Mining the HospitalCompare Database for Health Stories

Published on
July 9, 2010

Some interesting new data over at Medicare's Hospital Compare database released Wed. is worth mining for enterprise stories about how people receive treatments for heart attacks and other medical conditions at hospitals in your community.

Much of the immediate media coverage (ably rounded up by Kaiser Health News) focused on some quick-hit comparisons of local hospitals, but there are deeper stories to be done.

HospitalCompare once only provided quality data for hospital inpatients. Now, it incorporates outpatient data, including:

• rates of outpatient MRIs for low back pain,
• how many patients are re-tested after a screening mammogram (with a high number of retests possibly signaling poor reading of mammograms, poor coordination of care, or exposure to too much radiation)
• measures of how well outpatients (including emergency room patients) are treated for potential heart attacks
• measures of how well surgical outpatients are protected from infection
• 30-day mortality rates for heart attack patients

I participated in an AHCJ-sponsored conference call for reporters Wed. on how to review the new data and came back with some caveats.

First, said Dr. Barry Straube, chief medical officer for the Centers for Medicare and Medicaid Services, people using HospitalCompare (and that includes journalists) should not use only one or two measures to evaluate a hospital's overall performance.

Second, Straube urged caution in drawing conclusions from the medical imaging data, which is in its first year of reporting and may pose validity and data questions.

With that in mind, I queried HospitalCompare on two Los Angeles-area hospitals to see what their statistics showed. You also can download parts of the database to do some serious number-crunching, but you'll need a powerful computer and a working knowledge of Microsoft Access.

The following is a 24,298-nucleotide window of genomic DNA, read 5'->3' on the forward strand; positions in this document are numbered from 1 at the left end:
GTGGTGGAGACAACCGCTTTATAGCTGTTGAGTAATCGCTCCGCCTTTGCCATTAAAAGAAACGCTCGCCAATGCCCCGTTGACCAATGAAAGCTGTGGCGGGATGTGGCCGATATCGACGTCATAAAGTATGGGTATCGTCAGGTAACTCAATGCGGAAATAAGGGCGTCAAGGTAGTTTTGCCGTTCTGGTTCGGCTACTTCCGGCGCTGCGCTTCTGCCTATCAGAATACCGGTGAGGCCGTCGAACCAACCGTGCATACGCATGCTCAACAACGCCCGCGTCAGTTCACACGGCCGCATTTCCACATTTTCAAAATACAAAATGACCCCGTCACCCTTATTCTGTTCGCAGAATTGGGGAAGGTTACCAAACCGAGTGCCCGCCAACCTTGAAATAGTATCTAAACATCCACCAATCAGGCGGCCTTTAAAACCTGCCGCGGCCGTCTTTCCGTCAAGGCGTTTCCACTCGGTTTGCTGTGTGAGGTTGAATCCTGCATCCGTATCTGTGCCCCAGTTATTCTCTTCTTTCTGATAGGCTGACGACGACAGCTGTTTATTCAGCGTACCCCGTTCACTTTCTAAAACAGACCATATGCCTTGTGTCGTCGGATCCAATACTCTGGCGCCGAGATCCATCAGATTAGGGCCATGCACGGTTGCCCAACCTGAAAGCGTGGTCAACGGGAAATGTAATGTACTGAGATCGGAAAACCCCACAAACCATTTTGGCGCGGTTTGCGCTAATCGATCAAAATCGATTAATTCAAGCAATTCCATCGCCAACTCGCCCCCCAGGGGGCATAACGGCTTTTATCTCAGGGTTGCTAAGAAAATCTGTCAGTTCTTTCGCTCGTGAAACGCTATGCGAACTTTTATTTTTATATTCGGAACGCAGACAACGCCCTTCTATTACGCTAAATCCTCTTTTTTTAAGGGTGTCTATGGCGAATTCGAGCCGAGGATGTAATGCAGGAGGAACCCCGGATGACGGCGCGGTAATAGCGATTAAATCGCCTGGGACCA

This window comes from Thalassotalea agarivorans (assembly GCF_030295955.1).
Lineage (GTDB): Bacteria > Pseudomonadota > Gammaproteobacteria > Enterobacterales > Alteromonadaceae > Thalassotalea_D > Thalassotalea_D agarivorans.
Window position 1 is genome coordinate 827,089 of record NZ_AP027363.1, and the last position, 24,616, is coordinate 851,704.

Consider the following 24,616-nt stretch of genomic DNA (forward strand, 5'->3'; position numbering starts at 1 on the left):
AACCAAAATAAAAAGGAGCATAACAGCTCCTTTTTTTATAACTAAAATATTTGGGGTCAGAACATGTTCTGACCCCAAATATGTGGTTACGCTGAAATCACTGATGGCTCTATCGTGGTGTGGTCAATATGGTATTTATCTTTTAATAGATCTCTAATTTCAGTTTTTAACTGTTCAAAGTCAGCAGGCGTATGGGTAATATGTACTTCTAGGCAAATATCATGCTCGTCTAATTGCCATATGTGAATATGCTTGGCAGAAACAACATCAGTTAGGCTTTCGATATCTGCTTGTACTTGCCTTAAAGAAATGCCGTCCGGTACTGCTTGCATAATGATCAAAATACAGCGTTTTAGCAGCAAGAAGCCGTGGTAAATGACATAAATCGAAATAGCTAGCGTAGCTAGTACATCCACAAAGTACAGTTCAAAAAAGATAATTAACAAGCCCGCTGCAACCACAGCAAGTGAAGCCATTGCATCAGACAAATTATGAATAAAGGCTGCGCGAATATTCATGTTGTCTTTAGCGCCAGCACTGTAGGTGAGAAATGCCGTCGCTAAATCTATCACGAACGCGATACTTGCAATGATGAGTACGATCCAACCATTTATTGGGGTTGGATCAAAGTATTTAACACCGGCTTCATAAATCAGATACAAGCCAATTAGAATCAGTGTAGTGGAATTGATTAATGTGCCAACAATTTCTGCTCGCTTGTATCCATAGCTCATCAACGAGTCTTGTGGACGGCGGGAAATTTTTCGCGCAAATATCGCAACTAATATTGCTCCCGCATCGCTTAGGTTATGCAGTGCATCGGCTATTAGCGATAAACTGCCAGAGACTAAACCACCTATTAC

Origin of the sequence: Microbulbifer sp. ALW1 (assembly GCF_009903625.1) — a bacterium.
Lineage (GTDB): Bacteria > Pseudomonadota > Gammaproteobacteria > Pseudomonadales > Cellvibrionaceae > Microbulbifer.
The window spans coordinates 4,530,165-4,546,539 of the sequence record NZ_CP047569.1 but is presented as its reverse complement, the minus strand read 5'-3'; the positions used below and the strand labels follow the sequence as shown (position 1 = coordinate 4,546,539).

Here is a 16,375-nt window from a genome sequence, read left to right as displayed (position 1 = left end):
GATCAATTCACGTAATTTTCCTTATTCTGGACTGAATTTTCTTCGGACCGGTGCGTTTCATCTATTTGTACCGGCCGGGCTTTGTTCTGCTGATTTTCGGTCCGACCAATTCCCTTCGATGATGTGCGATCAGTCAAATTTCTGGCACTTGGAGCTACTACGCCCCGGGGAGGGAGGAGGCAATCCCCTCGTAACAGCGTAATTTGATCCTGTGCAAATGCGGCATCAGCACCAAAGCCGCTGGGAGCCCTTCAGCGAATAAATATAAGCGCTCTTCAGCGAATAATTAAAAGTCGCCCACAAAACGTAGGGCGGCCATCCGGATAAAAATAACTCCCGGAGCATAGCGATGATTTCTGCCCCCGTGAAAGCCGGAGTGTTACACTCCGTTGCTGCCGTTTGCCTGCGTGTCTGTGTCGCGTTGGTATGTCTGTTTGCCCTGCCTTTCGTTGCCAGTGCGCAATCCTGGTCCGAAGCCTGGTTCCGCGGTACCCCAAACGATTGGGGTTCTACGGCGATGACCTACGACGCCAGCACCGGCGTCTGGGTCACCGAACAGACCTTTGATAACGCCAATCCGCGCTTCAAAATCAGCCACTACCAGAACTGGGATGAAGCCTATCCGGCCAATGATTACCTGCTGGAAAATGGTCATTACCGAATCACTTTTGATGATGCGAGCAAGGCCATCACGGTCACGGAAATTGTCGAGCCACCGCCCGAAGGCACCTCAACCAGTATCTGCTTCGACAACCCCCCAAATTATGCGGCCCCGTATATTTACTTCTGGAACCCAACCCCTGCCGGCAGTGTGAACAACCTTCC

I looked up Cedars-Sinai Medical Center in Los Angeles, which serves many affluent patients, and Los Angeles County/Harbor-UCLA Medical Center, which does not.

Here are some possible stories the data pointed to. As with many other kinds of health data, of course, these factoids are just the start of your reporting.

1. Cedars-Sinai does better than the national average at keeping patients alive for at least 30 days after a heart attack or heart failure. LAC/Harbor-UCLA does not. Why? Are LAC/Harbor-UCLA patients sicker? Do they leave the hospital sooner? Does Cedars-Sinai have different treatment protocols?  

2. Only 3.4 percent of outpatients at LAC/Harbor-UCLA received follow-up mammograms after leaving the hospital, which may indicate too little follow-up, compared to 12.2 percent of Cedars patients. Is the lack of insurance for many LAC/Harbor-UCLA patients a factor?

3. About 22 percent of Cedars-Sinai patients received expensive MRIs for back pain without first trying simple treatments like physical therapy. (LAC/Harbor-UCLA didn't report this measure.) That 22 percent is high compared with a few other Los Angeles-area hospitals. Question: who owns and profits from the MRI machines that scan Cedars outpatients, and are too many MRI scans being performed?